[…] Students and activists gathered every spring to ceremonially wash the structure, which across its base reads, “The old cannot kill the young forever.” The ritual was the first in a sequence of events held every year in Hong Kong to mark the anniversary of the Tiananmen massacre culminating with the candlelight vigil. Now, though, the pillar is caught in a sort of purgatory—unwanted by the university, which has tried to remove it but faced fierce resistance, and Galschiøt’s attempts to retrieve it have gone unanswered. The awkward situation is representative of the city itself, not entirely subjugated by Beijing but not as free, open, or vibrant as it once was.

“Many things in the past in Hong Kong that were treated as normal and being a kind of symbol that Hong Kong is still enjoying freedom and a high degree of autonomy … are now facing challenges,” Richard Tsoi, the secretary of the now-dissolved alliance [the Hong Kong Alliance in Support of Patriotic Democratic Movements of China], told me. [Source]

Several days before the statue was removed, The Standard reported on ongoing efforts by the artist to retrieve his statue:

On a newsletter shared on Twitter, Galschiøt said the situation is “completely unresolved”.

“I have offered to take it to Denmark, but they will not respond to my inquiries and my request that I, and those who are going to help, will not be arrested, if I come to Hong Kong to pick up the sculpture,” he wrote.

The sculptor said he feared that 2022 will be the year that the sculpture will be destroyed and removed by “an increasingly aggressive and brutal Chinese regime”.

He said thousands of Pillar of Shames are being 3D printed around the world and are being used for creative actions, such as protests against the Winter Olympics in China in February, he said. [Source]

The secretive removal is but the latest in a long string of attempts, driven by the Chinese government in Beijing as well as local officials, to roll back Hong Kong’s civil liberties and curtail democratic participation, academic independence, journalistic freedom, and the ability to commemorate historical events in ways that challenge CCP dominance over the historical narrative. Katie Tam and Zen Soo of the Associated Press delved into the backdrop to these recent events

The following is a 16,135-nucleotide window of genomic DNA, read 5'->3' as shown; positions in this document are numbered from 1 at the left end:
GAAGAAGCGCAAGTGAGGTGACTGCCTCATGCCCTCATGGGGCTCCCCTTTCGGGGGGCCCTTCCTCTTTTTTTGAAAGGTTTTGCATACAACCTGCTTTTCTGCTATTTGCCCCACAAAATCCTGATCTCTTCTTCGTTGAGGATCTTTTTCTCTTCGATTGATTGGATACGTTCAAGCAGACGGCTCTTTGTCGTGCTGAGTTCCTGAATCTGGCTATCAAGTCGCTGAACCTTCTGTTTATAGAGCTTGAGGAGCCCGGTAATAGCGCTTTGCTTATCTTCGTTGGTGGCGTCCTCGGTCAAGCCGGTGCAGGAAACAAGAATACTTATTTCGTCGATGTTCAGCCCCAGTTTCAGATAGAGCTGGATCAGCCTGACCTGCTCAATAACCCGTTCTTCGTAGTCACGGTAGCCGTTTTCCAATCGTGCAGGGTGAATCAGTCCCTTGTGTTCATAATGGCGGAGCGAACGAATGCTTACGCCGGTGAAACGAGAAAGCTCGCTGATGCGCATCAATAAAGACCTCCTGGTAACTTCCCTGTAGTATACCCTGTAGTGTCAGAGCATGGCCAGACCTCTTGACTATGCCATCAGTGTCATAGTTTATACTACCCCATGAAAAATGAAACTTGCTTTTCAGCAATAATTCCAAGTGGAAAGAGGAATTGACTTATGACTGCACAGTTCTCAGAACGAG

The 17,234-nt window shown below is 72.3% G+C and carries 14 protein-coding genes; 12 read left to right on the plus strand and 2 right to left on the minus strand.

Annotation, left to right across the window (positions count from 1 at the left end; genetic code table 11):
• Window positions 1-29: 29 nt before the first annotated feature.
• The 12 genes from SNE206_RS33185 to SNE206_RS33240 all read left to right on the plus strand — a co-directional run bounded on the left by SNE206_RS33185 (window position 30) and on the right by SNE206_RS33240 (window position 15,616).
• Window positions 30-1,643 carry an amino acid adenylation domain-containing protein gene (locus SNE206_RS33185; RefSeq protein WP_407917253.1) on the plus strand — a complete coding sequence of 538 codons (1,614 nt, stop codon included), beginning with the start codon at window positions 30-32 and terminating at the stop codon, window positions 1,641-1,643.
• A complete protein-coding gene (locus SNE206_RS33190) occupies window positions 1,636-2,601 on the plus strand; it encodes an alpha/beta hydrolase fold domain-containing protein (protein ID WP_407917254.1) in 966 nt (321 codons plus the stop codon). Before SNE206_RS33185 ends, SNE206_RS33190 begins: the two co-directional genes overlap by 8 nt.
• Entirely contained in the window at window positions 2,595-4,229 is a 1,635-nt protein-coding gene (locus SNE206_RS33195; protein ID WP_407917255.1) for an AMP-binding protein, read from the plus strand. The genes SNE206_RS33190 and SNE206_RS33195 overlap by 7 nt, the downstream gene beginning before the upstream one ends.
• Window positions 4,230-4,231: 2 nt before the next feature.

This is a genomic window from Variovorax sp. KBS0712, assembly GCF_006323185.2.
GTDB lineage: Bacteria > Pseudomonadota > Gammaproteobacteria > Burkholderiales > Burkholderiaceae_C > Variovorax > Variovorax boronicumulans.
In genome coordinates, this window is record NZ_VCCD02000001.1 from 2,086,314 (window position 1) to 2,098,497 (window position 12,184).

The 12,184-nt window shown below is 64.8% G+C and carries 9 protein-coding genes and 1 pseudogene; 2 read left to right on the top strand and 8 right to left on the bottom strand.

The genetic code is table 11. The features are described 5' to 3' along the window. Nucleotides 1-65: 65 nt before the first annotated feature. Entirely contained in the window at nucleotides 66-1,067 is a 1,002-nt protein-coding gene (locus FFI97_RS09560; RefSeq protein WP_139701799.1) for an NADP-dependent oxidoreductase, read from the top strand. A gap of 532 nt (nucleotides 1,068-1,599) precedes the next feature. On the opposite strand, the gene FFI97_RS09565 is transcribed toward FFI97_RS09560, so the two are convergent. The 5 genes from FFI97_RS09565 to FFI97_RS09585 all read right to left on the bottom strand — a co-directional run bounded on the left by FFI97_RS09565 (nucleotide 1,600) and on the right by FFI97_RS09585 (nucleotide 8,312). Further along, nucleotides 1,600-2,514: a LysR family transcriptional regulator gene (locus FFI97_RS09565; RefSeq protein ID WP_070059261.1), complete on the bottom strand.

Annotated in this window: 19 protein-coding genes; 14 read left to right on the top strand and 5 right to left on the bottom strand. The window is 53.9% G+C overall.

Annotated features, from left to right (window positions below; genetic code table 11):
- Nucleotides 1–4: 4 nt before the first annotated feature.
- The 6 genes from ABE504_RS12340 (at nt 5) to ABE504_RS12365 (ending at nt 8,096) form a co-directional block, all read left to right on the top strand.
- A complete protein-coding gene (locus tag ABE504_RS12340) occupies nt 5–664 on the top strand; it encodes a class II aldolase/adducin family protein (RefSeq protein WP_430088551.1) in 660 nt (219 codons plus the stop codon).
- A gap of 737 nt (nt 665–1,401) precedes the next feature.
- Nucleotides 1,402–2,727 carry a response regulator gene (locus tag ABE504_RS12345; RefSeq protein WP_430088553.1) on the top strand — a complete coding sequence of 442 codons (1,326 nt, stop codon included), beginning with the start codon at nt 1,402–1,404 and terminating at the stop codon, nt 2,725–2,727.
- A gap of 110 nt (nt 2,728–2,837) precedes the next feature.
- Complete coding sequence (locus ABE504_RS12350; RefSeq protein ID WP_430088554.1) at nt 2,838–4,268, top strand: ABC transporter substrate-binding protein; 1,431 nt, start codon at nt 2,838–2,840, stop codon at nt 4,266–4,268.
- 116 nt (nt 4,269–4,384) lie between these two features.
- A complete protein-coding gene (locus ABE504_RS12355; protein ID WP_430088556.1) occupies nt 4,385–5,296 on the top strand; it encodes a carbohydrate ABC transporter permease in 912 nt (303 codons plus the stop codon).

The dispute over the Pillar of Shame comes as Hong Kong authorities crack down on political dissent in the city, following the implementation of a national security law that appeared to target much of the pro-democracy movement.

The security law, which outlaws secession, subversion, terrorism and foreign collusion to intervene in the city’s affairs, was imposed by Beijing on Hong Kong following months of anti-government protests in 2019.

Over 100 pro-democracy figures and activists have been arrested under the national security law, which has been criticized as rolling back freedoms promised to Hong Kong when it was handed over to China by the British. [Source]

In a November 2021 opinion piece for The New York Times, Shui-yin Sharon Yam and Alex Chow drew a parallel between efforts to remove the pillar and the broader destruction of academic freedom and civil society in Hong Kong, cautioning that “Hong Kong’s universities have fallen”:

Now university administrations in Hong Kong are punishing students for voicing dissenting views on campus. By abandoning their neutral role and dedication to free speech, the universities have gone from realms of political enlightenment to theaters of state surveillance and policing.

Taken together, the removal of the pillar and the incapacitation of the student unions amount to effectively uprooting Hong Kong’s civil society. Both academic and political freedoms suffer with their forced absence. [Source]

Following the pillar’s removal, the Council of the University of Hong Kong issued a statement claiming that the decision to remove the iconic sculpture was based on a combination of external legal advice and potential safety/liability risks due to the “fragile” condition of the statue.